The exhibition that attracted the most attention is what looks like a female blow-up doll, but is instead a full-sized, anatomically correct figure in black, fishnet stockings. Next to her in a fiberglass case with fist-sized holes in the appropriate places, is a life-size, touch-me female torso. Another man filmed himself groping the doll.

These figures can be purchased online. As self-gratification is the aim here, who needs a face, right? Displays also contain condom boxes, sex education guides, and more useful artifacts—like The Premier Vibrator from the early s that looks like a blow dryer. Thus Stallbaum, who is dissatisfied with the ordinary explanations of the argument of the Republic, imagines himself to have found the true argument 'in the representation of human life in a State perfected by justice, and governed according to the idea of good.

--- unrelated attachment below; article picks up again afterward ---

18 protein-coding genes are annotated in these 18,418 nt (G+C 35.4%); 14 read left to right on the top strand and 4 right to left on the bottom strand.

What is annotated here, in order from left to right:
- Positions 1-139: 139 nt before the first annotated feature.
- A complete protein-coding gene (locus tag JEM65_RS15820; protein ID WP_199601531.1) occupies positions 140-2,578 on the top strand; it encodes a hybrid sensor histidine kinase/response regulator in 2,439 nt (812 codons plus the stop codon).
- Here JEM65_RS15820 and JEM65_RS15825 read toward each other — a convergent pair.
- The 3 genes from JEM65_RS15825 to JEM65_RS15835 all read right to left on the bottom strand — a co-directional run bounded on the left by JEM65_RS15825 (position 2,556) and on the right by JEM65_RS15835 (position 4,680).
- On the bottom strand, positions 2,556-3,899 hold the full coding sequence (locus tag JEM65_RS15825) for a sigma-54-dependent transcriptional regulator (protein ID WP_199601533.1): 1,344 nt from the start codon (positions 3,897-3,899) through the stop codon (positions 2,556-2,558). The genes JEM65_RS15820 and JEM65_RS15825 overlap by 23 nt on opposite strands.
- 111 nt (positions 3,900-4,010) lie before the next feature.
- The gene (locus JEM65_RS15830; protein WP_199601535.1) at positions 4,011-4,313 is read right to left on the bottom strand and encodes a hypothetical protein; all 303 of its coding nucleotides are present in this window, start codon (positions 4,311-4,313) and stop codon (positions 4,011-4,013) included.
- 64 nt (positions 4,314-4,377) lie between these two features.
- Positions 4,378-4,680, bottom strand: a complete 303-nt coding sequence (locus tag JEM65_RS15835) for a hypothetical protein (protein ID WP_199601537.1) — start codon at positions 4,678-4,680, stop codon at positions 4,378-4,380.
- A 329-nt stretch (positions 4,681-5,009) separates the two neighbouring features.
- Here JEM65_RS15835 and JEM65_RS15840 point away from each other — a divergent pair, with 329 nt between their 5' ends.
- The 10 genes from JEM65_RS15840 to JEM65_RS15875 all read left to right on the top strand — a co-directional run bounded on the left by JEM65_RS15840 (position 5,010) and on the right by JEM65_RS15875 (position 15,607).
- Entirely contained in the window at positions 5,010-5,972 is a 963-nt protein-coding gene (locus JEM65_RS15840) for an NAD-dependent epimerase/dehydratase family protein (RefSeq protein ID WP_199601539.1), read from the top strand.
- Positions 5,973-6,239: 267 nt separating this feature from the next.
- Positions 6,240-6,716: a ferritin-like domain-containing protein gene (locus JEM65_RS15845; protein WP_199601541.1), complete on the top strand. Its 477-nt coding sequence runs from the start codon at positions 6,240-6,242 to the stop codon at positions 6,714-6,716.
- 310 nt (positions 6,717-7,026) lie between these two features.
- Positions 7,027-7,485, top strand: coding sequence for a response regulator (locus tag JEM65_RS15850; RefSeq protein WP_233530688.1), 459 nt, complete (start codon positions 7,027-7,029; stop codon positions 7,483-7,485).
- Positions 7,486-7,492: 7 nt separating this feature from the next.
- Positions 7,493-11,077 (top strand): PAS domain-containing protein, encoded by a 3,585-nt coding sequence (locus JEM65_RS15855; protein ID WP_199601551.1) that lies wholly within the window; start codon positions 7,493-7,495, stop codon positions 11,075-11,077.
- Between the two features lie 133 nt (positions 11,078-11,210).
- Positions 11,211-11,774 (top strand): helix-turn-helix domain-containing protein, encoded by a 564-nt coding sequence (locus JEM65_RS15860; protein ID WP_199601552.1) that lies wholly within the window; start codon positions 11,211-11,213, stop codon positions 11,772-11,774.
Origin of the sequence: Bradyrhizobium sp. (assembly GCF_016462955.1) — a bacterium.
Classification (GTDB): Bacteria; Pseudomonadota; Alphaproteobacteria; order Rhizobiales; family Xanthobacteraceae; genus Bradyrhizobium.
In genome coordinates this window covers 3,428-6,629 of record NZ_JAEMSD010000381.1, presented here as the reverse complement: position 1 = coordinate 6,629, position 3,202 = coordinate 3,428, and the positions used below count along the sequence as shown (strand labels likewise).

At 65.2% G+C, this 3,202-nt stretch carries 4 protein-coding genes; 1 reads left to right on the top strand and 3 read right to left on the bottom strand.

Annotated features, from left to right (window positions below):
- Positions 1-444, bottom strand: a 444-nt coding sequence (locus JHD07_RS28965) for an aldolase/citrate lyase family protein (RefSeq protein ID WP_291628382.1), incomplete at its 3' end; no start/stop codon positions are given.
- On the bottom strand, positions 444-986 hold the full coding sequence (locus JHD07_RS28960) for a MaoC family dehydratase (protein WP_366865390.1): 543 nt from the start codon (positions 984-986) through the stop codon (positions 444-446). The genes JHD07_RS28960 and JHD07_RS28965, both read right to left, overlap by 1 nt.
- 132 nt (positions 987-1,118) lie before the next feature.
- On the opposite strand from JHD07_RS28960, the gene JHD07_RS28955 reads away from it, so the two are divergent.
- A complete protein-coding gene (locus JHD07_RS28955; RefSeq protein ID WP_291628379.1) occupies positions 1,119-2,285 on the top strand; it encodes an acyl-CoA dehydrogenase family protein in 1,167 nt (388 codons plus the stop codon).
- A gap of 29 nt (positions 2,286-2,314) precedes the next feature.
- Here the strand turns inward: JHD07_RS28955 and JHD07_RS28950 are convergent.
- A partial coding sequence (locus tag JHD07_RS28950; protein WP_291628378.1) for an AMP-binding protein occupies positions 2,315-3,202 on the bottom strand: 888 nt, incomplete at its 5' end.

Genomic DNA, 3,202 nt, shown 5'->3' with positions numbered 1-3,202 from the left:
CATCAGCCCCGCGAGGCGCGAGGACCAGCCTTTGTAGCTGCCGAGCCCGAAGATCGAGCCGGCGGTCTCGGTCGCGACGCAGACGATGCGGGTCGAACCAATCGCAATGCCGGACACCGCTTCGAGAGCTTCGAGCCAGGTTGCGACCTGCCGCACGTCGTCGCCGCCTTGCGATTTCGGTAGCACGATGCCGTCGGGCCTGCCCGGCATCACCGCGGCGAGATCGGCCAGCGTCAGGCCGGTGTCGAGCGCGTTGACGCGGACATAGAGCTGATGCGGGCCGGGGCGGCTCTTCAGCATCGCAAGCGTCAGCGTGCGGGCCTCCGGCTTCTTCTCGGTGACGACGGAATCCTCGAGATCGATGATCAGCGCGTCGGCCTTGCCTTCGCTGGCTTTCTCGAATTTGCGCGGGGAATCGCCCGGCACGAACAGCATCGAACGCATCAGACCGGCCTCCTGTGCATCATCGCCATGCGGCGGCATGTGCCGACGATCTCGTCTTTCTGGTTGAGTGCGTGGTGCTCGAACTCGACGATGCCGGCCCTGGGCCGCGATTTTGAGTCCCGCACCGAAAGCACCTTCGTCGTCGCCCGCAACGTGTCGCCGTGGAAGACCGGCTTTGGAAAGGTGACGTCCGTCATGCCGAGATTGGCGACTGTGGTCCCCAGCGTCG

The truth is, that we may as well speak of many designs as of one; nor need anything be excluded from the plan of a great work to which the mind is naturally led by the association of ideas, and which does not interfere with the general purpose. What kind or degree of unity is to be sought after in a building, in the plastic arts, in poetry, in prose, is a problem which has to be determined relatively to the subject-matter.